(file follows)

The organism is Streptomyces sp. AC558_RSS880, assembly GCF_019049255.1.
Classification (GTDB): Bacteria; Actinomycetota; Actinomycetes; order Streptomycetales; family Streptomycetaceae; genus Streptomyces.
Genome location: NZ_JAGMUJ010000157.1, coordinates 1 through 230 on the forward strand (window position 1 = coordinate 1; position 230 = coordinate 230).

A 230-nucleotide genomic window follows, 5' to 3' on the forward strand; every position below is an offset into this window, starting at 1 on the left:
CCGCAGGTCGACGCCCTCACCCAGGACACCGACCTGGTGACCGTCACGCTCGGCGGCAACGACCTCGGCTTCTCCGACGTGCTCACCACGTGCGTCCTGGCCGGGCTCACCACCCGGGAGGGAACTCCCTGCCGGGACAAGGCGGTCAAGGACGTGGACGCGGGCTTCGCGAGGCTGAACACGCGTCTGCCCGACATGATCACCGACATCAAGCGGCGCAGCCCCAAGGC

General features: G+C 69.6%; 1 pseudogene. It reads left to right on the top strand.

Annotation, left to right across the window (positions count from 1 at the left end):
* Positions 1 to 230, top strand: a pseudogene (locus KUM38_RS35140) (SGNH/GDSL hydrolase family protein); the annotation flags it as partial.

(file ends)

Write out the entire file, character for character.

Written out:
The organism is Streptomyces sp. AC558_RSS880, assembly GCF_019049255.1.
Classification (GTDB): Bacteria; Actinomycetota; Actinomycetes; order Streptomycetales; family Streptomycetaceae; genus Streptomyces.
Genome location: NZ_JAGMUJ010000157.1, coordinates 1 through 230 on the forward strand (window position 1 = coordinate 1; position 230 = coordinate 230).

A 230-nucleotide genomic window follows, 5' to 3' on the forward strand; every position below is an offset into this window, starting at 1 on the left:
CCGCAGGTCGACGCCCTCACCCAGGACACCGACCTGGTGACCGTCACGCTCGGCGGCAACGACCTCGGCTTCTCCGACGTGCTCACCACGTGCGTCCTGGCCGGGCTCACCACCCGGGAGGGAACTCCCTGCCGGGACAAGGCGGTCAAGGACGTGGACGCGGGCTTCGCGAGGCTGAACACGCGTCTGCCCGACATGATCACCGACATCAAGCGGCGCAGCCCCAAGGC

General features: G+C 69.6%; 1 pseudogene. It reads left to right on the top strand.

Annotation, left to right across the window (positions count from 1 at the left end):
* Positions 1 to 230, top strand: a pseudogene (locus KUM38_RS35140) (SGNH/GDSL hydrolase family protein); the annotation flags it as partial.